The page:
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Saturday, October 24, 2009

What is Autoimmune Enteropathy?

The diagnosis they have been tagging Hannah's lab's is autoimmune enteropathy. What is that? here is an article I found...

Advances in the understanding and management of autoimmune enteropathy


There have been real advances in understanding the pathogenesis of autoimmune enteropathy, including determination of specific autoantigens. The most important clinical association is with IPEX (X-linked immune polyendocrinopathy) syndrome, which is due to mutation in the Foxp3 transcription factor, a molecule critical in generation of regulatory T cells. Association of non-IPEX autoimmune enteropathy with T cell activation defects further point to impairment of T cell tolerance mechanisms as the primary underlying cause of autoimmune enteropathy. This also explains the frequency of other autoimmune manifestations. The centrality of T cell responses in autoimmune enteropathy, rather than B cell autoantibody production, as previously thought, is further suggested by the finding of late-onset gut autoimmunity in APS-1 (autoimmune polyglandular syndrome-1), a condition where negative selection of T cells within the thymus is disrupted due to mutation in the Aire (autoimmune regulator) gene. However, this form of autoimmune enteropathy is milder because the immune target is within entero-endocrine cells rather than absorptive enterocytes. There have also been important changes in management, with introduction of more potent immunoregulatory therapy, and more recently the use of bone marrow transplantation, which may theoretically offer hope of a cure in what frequently used to be a fatal condition.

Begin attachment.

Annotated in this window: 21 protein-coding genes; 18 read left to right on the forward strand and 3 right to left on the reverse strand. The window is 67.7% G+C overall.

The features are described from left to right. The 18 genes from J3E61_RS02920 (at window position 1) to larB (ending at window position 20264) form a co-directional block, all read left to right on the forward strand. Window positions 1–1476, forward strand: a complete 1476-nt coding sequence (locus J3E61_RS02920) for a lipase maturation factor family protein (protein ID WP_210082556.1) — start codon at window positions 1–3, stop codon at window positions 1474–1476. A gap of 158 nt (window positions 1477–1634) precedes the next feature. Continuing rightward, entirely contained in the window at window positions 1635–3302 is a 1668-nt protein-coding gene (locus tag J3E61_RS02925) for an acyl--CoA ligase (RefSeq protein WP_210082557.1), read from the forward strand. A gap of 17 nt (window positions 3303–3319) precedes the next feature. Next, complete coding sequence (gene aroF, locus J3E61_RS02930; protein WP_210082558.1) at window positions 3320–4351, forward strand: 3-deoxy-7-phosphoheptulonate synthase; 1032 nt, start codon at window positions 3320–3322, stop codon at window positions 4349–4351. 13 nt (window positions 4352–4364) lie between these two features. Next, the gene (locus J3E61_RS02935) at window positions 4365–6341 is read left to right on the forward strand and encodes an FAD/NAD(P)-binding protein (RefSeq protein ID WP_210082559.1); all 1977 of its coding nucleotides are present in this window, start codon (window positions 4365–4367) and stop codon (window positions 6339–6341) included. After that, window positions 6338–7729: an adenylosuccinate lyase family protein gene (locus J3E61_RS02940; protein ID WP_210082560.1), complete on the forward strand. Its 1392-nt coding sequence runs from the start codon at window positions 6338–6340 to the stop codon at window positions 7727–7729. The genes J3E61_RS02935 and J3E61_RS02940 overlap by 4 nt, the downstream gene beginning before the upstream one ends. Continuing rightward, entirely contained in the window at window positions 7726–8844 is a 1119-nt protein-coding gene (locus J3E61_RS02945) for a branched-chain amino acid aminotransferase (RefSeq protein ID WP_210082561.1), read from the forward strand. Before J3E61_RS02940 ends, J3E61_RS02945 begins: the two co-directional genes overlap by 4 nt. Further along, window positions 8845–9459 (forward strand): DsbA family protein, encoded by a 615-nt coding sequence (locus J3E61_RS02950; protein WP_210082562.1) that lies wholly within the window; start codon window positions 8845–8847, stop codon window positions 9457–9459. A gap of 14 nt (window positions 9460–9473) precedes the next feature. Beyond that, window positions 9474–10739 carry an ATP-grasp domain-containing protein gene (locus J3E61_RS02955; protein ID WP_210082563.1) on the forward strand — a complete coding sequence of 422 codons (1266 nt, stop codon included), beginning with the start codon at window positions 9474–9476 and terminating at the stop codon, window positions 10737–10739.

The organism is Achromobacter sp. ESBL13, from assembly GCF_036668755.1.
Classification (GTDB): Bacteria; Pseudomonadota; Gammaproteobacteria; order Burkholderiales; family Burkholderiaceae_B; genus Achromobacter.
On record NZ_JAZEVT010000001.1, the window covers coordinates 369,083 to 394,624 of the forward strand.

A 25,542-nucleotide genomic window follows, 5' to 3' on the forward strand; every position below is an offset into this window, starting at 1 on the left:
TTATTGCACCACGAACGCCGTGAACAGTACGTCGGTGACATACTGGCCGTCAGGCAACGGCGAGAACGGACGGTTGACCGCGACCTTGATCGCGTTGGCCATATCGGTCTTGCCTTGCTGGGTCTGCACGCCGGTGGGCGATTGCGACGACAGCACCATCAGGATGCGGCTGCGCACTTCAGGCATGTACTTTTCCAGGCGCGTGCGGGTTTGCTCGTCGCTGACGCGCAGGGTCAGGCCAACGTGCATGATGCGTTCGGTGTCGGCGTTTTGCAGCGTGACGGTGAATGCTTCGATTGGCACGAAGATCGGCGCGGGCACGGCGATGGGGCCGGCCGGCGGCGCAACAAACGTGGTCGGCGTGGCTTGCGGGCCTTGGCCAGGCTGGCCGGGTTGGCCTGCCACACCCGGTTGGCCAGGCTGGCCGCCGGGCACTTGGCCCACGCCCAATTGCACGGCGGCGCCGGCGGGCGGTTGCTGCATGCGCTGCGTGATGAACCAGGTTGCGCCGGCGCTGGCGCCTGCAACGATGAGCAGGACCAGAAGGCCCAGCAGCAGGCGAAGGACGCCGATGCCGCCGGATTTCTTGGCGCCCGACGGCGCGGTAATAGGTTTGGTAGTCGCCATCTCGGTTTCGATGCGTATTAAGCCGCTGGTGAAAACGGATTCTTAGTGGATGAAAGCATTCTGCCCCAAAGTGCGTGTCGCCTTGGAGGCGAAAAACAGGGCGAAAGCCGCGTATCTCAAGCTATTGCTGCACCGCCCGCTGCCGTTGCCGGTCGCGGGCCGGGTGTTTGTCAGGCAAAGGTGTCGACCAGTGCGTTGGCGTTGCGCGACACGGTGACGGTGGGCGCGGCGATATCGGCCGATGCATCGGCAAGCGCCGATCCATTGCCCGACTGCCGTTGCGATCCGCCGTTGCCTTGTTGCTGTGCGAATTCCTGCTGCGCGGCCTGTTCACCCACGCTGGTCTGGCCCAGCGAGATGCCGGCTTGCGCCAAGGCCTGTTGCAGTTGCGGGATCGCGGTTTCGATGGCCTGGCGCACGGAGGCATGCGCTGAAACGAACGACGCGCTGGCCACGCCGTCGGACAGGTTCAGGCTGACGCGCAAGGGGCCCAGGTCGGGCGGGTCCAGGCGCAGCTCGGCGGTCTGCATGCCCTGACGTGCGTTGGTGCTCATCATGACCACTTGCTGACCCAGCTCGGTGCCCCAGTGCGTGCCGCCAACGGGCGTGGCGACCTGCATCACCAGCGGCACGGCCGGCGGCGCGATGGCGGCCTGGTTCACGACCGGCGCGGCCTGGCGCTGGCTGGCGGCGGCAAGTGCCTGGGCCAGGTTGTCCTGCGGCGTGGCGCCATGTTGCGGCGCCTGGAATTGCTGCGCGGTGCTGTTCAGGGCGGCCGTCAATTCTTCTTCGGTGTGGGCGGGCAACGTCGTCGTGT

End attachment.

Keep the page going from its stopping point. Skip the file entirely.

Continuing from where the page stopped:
Keywords: Autoimmune enteropathy, IPEX syndrome, Foxp3, APS-1, Aire, Bone marrow transplantation

Warwick Medical School, Clinical Sciences Research Institute, Clifford Bridge Road, Coventry CV2 2DX, UK

PII: S0957-5839(06)00085-6


© 2006 Elsevier Ltd. All rights reserved.

Thursday, October 15, 2009

The Climb

Thursday, October 08, 2009

Cincinnati has a treatment plan...

After Spending almost the whole month of september in the hospital, I am overwhelmed with the news that Cincinnati has finally given word of a plan! a little nervous and nauseated, but relieved at the same time.
Monday Hannah will start taking Tacrolimus a drug that comes with some serious side effects, and strict precautions. Alot like getting chemo. Hannah's health is so fragile right now... I think now more than ever I will need all the help and support I can get. This is going to make her very sick.
Why are they starting this med? Tacrolimus is an anti rejection drug given to people who have had an organ transplant. Basically they think Hannah's body is rejecting her own organs.
Omaha is cordinating all her care through Cincinnati's guidance and then we will go back to Cincinnati in 6 months.
I agree with this plan, I think it is a long time due to have a plan! I pray this plan does something good for Hannah. But I am also very intimidated. And it takes alot to do that to me! But it time to buck up and take this head on!